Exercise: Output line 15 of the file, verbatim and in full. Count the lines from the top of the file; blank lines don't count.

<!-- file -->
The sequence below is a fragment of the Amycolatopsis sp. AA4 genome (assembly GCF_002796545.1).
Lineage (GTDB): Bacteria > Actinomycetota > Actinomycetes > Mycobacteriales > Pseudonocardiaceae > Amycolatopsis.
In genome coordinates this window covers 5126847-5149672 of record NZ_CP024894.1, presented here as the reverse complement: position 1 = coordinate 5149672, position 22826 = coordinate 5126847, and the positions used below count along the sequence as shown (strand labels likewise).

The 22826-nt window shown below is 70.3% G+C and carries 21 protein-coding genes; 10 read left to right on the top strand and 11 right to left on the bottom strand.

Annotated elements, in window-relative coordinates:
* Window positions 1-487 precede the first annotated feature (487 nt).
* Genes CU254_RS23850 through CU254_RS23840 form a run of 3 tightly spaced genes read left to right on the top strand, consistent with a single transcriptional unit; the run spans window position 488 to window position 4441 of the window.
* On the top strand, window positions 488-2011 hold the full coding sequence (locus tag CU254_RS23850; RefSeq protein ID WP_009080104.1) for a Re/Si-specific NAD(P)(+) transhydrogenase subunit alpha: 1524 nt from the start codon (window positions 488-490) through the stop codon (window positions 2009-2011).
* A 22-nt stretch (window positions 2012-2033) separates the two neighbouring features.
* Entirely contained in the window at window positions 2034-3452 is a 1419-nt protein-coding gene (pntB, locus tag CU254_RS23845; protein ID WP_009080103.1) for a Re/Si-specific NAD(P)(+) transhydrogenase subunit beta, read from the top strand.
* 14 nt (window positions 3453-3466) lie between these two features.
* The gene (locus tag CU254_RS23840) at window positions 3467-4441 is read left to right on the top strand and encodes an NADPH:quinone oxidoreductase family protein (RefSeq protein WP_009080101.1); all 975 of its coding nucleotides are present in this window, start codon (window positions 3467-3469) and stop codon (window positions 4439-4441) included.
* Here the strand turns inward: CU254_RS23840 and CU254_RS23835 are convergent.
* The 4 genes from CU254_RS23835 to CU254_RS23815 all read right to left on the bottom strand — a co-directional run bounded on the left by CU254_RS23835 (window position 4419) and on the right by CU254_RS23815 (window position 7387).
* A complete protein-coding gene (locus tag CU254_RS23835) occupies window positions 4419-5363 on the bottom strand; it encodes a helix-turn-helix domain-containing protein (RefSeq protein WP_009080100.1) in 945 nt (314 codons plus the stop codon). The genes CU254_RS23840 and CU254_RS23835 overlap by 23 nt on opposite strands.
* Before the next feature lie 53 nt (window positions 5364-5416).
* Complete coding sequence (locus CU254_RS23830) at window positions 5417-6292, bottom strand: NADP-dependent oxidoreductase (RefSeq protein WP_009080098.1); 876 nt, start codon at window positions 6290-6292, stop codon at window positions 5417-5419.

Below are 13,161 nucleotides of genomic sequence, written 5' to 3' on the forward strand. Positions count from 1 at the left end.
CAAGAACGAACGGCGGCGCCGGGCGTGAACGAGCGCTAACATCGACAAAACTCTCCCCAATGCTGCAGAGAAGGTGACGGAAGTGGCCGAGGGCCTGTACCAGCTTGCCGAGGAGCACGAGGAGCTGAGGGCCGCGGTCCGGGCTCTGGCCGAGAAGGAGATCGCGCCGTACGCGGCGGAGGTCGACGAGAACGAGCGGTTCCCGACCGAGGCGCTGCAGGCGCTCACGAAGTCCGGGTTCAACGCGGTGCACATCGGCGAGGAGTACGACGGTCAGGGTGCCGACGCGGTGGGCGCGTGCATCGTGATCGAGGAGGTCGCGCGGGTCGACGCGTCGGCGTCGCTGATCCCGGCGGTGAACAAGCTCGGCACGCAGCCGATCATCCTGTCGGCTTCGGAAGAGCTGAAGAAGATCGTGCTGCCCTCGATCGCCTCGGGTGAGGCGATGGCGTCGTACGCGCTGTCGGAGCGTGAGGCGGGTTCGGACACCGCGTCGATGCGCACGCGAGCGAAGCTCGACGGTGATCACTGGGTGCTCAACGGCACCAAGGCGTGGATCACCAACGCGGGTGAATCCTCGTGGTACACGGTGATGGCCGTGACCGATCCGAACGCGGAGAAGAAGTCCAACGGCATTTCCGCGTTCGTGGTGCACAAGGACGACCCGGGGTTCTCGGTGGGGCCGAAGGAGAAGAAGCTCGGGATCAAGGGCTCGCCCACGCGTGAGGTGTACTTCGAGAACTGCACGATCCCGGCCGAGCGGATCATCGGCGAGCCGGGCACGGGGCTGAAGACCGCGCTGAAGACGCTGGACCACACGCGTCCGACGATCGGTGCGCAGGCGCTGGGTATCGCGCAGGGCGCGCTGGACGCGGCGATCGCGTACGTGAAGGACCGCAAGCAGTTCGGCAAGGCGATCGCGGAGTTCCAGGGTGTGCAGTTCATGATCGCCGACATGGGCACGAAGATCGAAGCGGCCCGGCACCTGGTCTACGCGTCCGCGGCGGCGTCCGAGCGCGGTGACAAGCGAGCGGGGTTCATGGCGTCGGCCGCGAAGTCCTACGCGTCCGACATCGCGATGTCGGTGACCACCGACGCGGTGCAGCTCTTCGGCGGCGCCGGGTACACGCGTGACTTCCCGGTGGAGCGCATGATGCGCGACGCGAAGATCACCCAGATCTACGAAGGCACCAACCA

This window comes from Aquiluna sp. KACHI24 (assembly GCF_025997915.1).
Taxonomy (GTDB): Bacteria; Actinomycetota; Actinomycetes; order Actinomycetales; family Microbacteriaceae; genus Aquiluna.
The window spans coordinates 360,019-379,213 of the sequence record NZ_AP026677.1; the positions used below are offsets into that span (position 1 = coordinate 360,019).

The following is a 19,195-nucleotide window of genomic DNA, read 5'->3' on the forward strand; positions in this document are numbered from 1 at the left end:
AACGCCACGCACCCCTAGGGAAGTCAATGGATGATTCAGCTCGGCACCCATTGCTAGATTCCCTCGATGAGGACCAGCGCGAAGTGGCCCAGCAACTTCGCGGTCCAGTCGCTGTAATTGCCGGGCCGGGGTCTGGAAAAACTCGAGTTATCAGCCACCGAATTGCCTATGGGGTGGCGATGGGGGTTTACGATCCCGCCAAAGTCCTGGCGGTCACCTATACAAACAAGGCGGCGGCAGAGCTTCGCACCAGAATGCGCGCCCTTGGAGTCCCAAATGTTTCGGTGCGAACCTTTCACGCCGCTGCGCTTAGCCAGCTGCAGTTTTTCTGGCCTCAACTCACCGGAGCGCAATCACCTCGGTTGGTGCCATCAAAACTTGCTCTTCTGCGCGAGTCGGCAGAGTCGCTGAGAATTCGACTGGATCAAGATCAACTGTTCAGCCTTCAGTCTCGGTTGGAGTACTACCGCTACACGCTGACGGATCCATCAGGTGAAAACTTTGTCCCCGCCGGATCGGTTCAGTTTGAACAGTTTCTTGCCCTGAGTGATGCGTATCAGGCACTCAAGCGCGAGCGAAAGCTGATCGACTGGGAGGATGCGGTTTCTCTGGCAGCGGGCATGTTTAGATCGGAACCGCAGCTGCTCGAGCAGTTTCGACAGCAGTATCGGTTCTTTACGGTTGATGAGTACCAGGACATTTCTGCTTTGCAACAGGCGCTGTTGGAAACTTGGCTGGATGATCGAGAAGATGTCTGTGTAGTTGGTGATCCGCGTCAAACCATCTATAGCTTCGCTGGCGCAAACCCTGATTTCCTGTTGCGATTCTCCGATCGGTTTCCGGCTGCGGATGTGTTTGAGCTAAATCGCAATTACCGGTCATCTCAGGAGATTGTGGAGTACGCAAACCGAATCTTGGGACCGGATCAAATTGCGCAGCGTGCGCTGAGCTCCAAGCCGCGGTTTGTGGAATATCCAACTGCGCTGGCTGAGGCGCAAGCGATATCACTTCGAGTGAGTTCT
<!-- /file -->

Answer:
* A complete protein-coding gene (locus tag CU254_RS23835) occupies window positions 4419-5363 on the bottom strand; it encodes a helix-turn-helix domain-containing protein (RefSeq protein WP_009080100.1) in 945 nt (314 codons plus the stop codon). The genes CU254_RS23840 and CU254_RS23835 overlap by 23 nt on opposite strands.